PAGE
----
A century ago, Francis Galton obtained data from thousands of individuals on a variety of sensory, psychomotor, and physical attributes. A substantial portion of these data has remained unanalyzed. In this article, we report on the reliability of the measures, developmental trends in mean scores, correlations of the measures with age, correlations among measures, occupational differences in scores, and sibling correlations. Test-retest correlations generally were very substantial. Growth continued for some individuals, especially those from lower economic strata, until they were in their mid-20s. Developmental trends during later childhood, adolescence, and early maturity were found to be similar to those described in contemporary developmental psychological literature, except that the tempo of development appears to have been slightly slower then than now. Persons from lower economic strata were smaller and weaker and showed less sensory efficiency. In addition, analyses of variance indicated that persons from lower economic strata continued their physical growth longer than persons from more advantaged environments. Sibling resemblances were substantial on most of the measures; opposite-sex siblings resembled one another less than did same-sex siblings.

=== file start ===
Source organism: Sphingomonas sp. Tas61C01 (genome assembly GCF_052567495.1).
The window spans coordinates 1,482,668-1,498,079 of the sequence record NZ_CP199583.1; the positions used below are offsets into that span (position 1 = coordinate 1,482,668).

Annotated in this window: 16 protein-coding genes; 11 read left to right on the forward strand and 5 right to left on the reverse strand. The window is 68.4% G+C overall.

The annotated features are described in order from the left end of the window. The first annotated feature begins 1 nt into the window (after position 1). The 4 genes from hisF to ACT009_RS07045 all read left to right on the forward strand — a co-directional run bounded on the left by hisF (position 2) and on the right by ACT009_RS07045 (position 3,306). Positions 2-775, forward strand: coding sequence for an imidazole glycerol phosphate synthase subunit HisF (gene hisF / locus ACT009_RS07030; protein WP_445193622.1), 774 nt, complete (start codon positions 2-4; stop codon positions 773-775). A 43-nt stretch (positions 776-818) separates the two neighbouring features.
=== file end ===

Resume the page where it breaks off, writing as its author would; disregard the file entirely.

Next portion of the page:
All Science Journal Classification (ASJC) codes